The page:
5. Create the Collateral materials. A Franchise is a big investment for most franchisees, in fact for many of the buyers it is literally everything they have. The franchise offering should look extremely professional and really has to be buttoned up. This means that the brochure should be top quality, there should be a sales video to present to the buyer what the business entails and helps create excitement in the franchise. Pamphlets and handouts should be put together. All of this built around creating value in the business offering, not the product or service that the business offers. The overall theme should be "Mr. or Mrs. Franchisee, you can make a great living doing this, and have fun while you're at it." Franchise buyers fall in love with franchise concepts because they envision themselves running a business doing what the franchisor does. The collateral materials should be the vehicle that sparks that interest in the franchisee's mind.
6. Put together a comprehensive application form. There should be two forms in the end...one that the franchisee fills out initially to give the franchisor initial information from which the franchisor can make a decision if they want to follow up with the prospect any further. This should be basic information that the franchisor should know up front as soon as possible in the sales process, like how much capital do you have to invest! The second form will go into much more detail and would be sent with the brochure and information packet. This form should go into work history and personal background, so that the franchisor can really get to know who this prospect is and what they are all about.
7. Execution. Franchise marketing is like all advertising and marketing, it isn't a science, although it is much closer to one than consumer marketing, it still varies a great deal in its effectiveness and results. Some times, just when things are getting to the point where a franchisor is thinking they should throw in the towel and call it quits is when they really should do some MORE advertising! It takes consistency. The franchise buyers can be fickle, lots of time it has nothing to do with the franchise offering or the marketing, but rather with the franchisees life and circumstances. They do come back and look again, we want to be there when that prospect makes the buying decision.
8. Excellent Follow Up. Great franchisors have wonderful salesmanship in the sales process. Leads should be followed up with immediately upon contact. Phone calls are important and there should be high frequency between calls until a contact is made. The franchise sales process isn't rocket science, it just takes hard work and good planning.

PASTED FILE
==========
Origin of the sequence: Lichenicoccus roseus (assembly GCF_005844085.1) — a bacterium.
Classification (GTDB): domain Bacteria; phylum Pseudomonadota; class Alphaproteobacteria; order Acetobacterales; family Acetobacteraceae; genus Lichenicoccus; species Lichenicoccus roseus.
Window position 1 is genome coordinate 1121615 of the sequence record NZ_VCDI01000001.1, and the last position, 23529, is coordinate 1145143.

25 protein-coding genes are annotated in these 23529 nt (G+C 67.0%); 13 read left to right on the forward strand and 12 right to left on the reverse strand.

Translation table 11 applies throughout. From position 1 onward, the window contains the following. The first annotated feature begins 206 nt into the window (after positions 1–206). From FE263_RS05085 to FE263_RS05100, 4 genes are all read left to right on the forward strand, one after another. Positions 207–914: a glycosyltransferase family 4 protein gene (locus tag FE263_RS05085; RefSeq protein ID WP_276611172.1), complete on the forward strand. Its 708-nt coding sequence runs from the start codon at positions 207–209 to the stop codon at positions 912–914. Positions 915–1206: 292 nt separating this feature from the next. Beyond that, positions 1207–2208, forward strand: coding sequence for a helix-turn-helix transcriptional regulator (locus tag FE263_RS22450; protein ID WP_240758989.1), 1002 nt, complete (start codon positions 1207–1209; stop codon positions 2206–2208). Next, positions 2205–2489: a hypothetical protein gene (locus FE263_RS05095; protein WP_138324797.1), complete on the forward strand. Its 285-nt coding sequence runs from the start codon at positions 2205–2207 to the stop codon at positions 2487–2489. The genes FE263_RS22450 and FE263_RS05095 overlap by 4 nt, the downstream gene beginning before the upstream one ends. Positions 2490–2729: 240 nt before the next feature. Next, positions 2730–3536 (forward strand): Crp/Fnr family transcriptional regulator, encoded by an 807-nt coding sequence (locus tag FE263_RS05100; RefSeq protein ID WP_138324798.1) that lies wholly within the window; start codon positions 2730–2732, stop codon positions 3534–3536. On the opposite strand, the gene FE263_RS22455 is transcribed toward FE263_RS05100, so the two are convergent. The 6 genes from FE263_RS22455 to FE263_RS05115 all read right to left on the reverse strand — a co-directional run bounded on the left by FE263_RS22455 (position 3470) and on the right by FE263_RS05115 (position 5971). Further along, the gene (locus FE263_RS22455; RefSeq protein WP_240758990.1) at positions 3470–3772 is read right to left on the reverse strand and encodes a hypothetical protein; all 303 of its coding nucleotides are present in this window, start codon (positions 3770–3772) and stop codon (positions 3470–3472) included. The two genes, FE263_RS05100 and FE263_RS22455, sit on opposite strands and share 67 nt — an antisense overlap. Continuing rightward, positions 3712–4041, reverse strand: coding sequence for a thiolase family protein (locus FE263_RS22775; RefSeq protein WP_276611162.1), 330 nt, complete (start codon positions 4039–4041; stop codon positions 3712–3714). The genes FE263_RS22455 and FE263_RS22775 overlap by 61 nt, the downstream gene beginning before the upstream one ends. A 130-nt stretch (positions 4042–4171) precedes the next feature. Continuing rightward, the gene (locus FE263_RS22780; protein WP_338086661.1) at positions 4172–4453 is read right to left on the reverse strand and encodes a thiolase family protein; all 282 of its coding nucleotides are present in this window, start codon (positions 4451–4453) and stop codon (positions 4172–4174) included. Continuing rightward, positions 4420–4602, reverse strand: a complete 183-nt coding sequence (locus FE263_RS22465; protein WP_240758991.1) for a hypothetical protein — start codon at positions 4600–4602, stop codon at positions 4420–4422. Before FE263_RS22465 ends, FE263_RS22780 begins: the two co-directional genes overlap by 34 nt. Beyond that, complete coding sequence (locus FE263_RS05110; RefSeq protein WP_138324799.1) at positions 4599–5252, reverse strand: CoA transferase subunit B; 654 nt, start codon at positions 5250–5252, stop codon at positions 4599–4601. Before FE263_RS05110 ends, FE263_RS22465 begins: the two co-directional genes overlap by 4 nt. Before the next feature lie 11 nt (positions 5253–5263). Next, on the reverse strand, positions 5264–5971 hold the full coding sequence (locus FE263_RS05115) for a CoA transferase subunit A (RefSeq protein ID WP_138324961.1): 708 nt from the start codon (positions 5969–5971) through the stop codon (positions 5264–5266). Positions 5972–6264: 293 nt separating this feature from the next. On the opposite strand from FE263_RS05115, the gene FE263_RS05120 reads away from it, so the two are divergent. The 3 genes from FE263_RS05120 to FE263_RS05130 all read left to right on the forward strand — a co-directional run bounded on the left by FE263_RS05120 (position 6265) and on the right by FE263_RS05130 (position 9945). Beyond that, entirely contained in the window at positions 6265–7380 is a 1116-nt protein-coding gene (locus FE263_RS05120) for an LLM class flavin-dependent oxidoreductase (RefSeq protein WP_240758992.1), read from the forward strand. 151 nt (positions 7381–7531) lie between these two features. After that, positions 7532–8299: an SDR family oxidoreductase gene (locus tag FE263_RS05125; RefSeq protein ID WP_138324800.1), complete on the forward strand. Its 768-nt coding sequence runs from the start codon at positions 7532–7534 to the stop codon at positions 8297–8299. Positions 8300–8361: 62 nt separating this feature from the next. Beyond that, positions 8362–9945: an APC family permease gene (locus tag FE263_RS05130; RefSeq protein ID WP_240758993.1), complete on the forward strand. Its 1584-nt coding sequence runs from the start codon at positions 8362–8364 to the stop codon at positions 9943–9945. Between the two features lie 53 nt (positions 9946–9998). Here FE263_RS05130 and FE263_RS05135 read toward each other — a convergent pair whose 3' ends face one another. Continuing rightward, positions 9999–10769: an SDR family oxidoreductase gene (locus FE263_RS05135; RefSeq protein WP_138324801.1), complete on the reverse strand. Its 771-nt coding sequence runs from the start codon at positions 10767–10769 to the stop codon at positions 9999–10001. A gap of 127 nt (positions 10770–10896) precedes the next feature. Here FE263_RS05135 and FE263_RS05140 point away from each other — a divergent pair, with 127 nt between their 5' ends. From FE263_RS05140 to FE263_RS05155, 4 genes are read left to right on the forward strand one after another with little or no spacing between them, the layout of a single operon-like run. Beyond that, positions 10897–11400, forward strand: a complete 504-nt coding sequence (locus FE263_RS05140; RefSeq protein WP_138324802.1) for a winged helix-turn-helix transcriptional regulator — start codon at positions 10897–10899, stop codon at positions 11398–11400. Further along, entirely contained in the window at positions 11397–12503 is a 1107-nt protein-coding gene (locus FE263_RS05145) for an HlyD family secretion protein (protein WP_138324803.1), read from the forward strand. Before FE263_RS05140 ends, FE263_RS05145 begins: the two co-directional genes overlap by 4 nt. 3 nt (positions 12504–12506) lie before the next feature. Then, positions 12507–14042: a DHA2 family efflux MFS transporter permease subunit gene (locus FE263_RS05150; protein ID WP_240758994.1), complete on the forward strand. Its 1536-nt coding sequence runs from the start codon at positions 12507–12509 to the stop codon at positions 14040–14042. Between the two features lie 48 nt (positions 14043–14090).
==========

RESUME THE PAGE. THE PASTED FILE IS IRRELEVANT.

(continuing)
How to Franchise - Marketing
Inflatables Give Extra Lift to Franchise Marketing Efforts
When making your decision as to which franchise will work best for you, it is vital that you explore the trends impacting the investments you are considering. Shifts in consumerism both nationally and regionally can have a heavy impact on the market in general and on your franchisor specifically. No matter how solid you feel your plan for you business may be, if your intended product is falling out of public favor you have little chance of success. If you don't have a clear concept of what trends will impact your business, then you may want to begin your research there.
Once you have developed an overall perspective of the market aspects that most impact your franchise, take a look at the big picture. Investigate how your business, and those similar, have fared in the recent political and economic climate (and in the past). Review back issues of national business journals for articles related to both your specific franchisor and your potential competitors to develop a clear perspective of how the market has fluctuated and why. Dig deep. Consult statistics from census data and the Bureau of Labor Statistics and try to determine which demographic groups have most impacted the market for your product.
Brining it Home
Now that you have at least a general concept of what factors have made the greatest difference in your market, it is time to examine what factors are impacting the local market in your area. It is necessary to determine how those factors that have played a role nationally are represented in the area you intend to do business. If at all possible enlist the aid of a private research firm. This will ensure that the data you base your decision on is factual and up to date. Your franchisor may also be able to assist you in your search, as can your network of franchising peers.
Compare the Competition
Once you have a firm concept of the market and how it will most likely impact your new business, it is time to see if your franchisor has what it takes to overcome the competition in your area. Even if you are the only franchise representing your brand in the area, chances are good that you've got competing brands offering similar products or services in your intended sphere of influence. Compare your franchising organizations growth with that of these competitors and try to gauge whether or not your franchisor's growth plans are sufficient to give you an edge against competitors who already have established presences in your area.
Taking the time to research the viability of your intended franchise in the area you wish to do business is a critical step in the development of your business. Overestimating the marketability of your product of the growth potential of your franchise in your specific location could have disastrous consequences. An ill-informed decision could prevent you from seeing the returns you anticipate on your investment and severely cripple your business goals. It pays to take the time to make a smart and fact-based decision that will allow you to make the wisest financial decision in selecting a winning franchise.